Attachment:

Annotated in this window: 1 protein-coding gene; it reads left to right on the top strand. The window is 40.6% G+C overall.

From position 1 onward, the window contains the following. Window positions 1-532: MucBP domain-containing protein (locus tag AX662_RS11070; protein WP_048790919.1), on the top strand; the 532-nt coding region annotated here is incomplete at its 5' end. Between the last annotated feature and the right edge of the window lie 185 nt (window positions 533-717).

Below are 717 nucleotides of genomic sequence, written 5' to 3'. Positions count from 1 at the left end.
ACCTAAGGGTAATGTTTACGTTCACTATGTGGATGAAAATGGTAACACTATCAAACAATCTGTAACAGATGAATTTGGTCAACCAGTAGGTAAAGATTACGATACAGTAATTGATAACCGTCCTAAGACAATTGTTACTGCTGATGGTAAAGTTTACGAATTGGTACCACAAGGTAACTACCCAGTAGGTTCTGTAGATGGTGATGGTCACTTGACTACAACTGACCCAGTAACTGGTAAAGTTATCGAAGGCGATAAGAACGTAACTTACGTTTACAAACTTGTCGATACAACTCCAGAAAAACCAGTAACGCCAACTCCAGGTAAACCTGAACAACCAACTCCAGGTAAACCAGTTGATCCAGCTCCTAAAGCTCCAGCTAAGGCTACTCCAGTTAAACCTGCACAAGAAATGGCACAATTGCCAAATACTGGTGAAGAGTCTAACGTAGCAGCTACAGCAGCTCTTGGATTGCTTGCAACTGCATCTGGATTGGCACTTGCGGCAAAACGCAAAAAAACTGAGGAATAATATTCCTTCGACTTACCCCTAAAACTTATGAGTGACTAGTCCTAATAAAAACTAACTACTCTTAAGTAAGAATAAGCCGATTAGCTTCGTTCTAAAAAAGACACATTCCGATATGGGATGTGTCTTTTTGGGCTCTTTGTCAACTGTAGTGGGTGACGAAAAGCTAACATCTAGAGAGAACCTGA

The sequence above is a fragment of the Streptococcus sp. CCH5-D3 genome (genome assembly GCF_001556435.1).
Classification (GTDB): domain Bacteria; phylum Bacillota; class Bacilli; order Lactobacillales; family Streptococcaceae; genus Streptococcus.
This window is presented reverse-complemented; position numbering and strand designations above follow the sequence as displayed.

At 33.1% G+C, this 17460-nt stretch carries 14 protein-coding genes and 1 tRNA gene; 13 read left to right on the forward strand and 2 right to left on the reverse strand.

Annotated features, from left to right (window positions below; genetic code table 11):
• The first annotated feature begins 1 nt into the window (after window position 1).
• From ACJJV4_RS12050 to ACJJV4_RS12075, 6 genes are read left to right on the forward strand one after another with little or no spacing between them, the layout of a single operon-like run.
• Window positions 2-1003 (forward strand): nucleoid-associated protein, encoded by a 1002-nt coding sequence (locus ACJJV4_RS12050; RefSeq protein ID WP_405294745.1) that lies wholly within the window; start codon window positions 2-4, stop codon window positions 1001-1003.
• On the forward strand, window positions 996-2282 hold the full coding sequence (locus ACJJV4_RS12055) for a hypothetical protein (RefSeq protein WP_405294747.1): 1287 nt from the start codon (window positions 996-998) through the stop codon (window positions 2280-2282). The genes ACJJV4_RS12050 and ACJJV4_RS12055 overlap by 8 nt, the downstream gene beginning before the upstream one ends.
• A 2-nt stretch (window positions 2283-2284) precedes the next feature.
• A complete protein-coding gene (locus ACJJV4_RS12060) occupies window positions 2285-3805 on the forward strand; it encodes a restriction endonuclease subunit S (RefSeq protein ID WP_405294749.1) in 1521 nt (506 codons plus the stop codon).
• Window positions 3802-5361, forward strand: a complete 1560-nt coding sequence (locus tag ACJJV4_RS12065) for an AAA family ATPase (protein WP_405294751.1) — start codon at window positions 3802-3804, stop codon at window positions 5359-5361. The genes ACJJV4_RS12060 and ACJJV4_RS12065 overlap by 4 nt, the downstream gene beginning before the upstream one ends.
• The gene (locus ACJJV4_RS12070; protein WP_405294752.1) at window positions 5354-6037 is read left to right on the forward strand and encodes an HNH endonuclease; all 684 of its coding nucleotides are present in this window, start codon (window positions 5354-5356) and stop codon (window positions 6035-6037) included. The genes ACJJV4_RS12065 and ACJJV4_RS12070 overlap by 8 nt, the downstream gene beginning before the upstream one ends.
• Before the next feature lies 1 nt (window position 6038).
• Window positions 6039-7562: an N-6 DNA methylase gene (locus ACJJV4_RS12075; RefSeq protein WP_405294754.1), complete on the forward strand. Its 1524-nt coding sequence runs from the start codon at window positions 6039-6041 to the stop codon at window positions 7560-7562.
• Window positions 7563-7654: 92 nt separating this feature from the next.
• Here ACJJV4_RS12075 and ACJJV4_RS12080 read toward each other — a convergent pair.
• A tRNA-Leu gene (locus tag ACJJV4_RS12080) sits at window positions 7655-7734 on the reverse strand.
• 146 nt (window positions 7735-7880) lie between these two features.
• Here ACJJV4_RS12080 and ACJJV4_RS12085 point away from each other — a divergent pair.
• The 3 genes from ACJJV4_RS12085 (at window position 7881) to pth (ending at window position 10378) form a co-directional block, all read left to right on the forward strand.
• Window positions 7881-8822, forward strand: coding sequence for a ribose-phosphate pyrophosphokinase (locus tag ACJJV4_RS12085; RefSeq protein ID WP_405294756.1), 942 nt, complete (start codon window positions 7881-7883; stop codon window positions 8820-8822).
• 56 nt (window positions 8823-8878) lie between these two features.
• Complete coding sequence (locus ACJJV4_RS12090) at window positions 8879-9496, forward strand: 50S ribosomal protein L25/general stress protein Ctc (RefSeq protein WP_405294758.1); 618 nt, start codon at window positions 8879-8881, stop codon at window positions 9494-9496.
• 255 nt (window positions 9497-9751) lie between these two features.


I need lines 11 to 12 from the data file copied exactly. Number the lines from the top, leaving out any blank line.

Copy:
• From ACJJV4_RS12050 to ACJJV4_RS12075, 6 genes are read left to right on the forward strand one after another with little or no spacing between them, the layout of a single operon-like run.
• Window positions 2-1003 (forward strand): nucleoid-associated protein, encoded by a 1002-nt coding sequence (locus ACJJV4_RS12050; RefSeq protein ID WP_405294745.1) that lies wholly within the window; start codon window positions 2-4, stop codon window positions 1001-1003.